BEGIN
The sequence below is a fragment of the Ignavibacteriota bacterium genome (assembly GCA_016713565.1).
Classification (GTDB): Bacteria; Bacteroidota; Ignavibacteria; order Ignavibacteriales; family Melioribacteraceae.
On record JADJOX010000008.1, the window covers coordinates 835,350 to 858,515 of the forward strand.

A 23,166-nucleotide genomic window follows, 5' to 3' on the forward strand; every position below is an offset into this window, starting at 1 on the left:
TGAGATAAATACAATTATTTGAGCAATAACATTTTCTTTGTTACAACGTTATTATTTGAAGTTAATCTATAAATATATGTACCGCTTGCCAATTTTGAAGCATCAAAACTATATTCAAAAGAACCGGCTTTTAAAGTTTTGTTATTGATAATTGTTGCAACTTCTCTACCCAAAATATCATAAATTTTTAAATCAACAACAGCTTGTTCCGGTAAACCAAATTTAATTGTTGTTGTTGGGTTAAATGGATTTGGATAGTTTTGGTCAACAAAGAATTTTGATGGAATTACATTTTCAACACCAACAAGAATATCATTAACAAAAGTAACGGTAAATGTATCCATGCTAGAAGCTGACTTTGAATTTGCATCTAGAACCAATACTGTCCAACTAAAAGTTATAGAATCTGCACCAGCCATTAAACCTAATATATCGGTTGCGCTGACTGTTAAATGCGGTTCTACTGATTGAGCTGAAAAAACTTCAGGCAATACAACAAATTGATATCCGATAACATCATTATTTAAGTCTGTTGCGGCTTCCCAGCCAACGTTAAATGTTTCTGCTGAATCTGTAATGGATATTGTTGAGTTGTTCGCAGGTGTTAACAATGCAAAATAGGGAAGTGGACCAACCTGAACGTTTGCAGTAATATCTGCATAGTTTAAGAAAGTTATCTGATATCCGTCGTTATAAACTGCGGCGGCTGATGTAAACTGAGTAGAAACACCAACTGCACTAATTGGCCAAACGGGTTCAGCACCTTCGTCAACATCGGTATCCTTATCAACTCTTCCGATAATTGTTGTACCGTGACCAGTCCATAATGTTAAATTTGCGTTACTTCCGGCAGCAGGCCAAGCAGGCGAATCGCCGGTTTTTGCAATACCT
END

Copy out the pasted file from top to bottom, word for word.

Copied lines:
The sequence below is a fragment of the Ignavibacteriota bacterium genome (assembly GCA_016713565.1).
Classification (GTDB): Bacteria; Bacteroidota; Ignavibacteria; order Ignavibacteriales; family Melioribacteraceae.
On record JADJOX010000008.1, the window covers coordinates 835,350 to 858,515 of the forward strand.

A 23,166-nucleotide genomic window follows, 5' to 3' on the forward strand; every position below is an offset into this window, starting at 1 on the left:
TGAGATAAATACAATTATTTGAGCAATAACATTTTCTTTGTTACAACGTTATTATTTGAAGTTAATCTATAAATATATGTACCGCTTGCCAATTTTGAAGCATCAAAACTATATTCAAAAGAACCGGCTTTTAAAGTTTTGTTATTGATAATTGTTGCAACTTCTCTACCCAAAATATCATAAATTTTTAAATCAACAACAGCTTGTTCCGGTAAACCAAATTTAATTGTTGTTGTTGGGTTAAATGGATTTGGATAGTTTTGGTCAACAAAGAATTTTGATGGAATTACATTTTCAACACCAACAAGAATATCATTAACAAAAGTAACGGTAAATGTATCCATGCTAGAAGCTGACTTTGAATTTGCATCTAGAACCAATACTGTCCAACTAAAAGTTATAGAATCTGCACCAGCCATTAAACCTAATATATCGGTTGCGCTGACTGTTAAATGCGGTTCTACTGATTGAGCTGAAAAAACTTCAGGCAATACAACAAATTGATATCCGATAACATCATTATTTAAGTCTGTTGCGGCTTCCCAGCCAACGTTAAATGTTTCTGCTGAATCTGTAATGGATATTGTTGAGTTGTTCGCAGGTGTTAACAATGCAAAATAGGGAAGTGGACCAACCTGAACGTTTGCAGTAATATCTGCATAGTTTAAGAAAGTTATCTGATATCCGTCGTTATAAACTGCGGCGGCTGATGTAAACTGAGTAGAAACACCAACTGCACTAATTGGCCAAACGGGTTCAGCACCTTCGTCAACATCGGTATCCTTATCAACTCTTCCGATAATTGTTGTACCGTGACCAGTCCATAATGTTAAATTTGCGTTACTTCCGGCAGCAGGCCAAGCAGGCGAATCGCCGGTTTTTGCAATACCT